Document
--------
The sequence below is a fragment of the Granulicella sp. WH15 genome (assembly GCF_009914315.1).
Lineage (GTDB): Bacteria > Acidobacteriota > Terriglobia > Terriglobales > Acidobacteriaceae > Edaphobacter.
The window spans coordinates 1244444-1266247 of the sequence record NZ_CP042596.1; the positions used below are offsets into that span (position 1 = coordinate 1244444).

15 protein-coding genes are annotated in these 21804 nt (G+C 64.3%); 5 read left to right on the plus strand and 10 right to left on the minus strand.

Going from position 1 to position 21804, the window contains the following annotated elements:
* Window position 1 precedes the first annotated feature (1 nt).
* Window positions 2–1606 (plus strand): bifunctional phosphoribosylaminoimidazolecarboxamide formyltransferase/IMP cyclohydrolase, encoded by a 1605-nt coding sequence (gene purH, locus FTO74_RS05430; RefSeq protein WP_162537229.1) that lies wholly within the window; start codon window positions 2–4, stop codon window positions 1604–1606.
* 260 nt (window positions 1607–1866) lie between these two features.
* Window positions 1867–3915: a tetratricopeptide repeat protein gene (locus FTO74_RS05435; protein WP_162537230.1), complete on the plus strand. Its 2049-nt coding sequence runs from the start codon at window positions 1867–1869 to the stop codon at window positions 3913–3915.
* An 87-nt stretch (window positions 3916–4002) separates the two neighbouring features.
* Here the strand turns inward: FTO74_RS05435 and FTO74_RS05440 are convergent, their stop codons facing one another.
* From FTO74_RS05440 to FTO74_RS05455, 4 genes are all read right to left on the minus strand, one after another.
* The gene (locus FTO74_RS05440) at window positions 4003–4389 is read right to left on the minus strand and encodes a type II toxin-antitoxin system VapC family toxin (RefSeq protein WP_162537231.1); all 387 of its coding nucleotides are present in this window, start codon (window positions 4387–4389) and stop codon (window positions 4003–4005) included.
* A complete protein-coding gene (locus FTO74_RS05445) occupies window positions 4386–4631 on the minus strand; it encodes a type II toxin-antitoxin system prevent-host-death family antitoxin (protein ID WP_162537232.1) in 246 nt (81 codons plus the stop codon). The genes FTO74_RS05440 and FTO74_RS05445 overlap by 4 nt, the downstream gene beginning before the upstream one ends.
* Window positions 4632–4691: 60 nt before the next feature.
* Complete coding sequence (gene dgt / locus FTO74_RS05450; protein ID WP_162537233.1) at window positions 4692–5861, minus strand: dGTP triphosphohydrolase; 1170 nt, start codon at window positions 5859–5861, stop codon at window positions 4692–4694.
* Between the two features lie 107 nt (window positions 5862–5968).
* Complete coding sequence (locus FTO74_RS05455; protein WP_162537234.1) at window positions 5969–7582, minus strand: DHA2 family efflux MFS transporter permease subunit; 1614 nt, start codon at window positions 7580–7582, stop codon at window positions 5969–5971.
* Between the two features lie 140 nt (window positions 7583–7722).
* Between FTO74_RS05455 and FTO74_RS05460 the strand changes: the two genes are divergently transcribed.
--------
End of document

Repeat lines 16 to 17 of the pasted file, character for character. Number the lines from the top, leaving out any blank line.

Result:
* Complete coding sequence (gene dgt / locus FTO74_RS05450; protein ID WP_162537233.1) at window positions 4692–5861, minus strand: dGTP triphosphohydrolase; 1170 nt, start codon at window positions 5859–5861, stop codon at window positions 4692–4694.
* Between the two features lie 107 nt (window positions 5862–5968).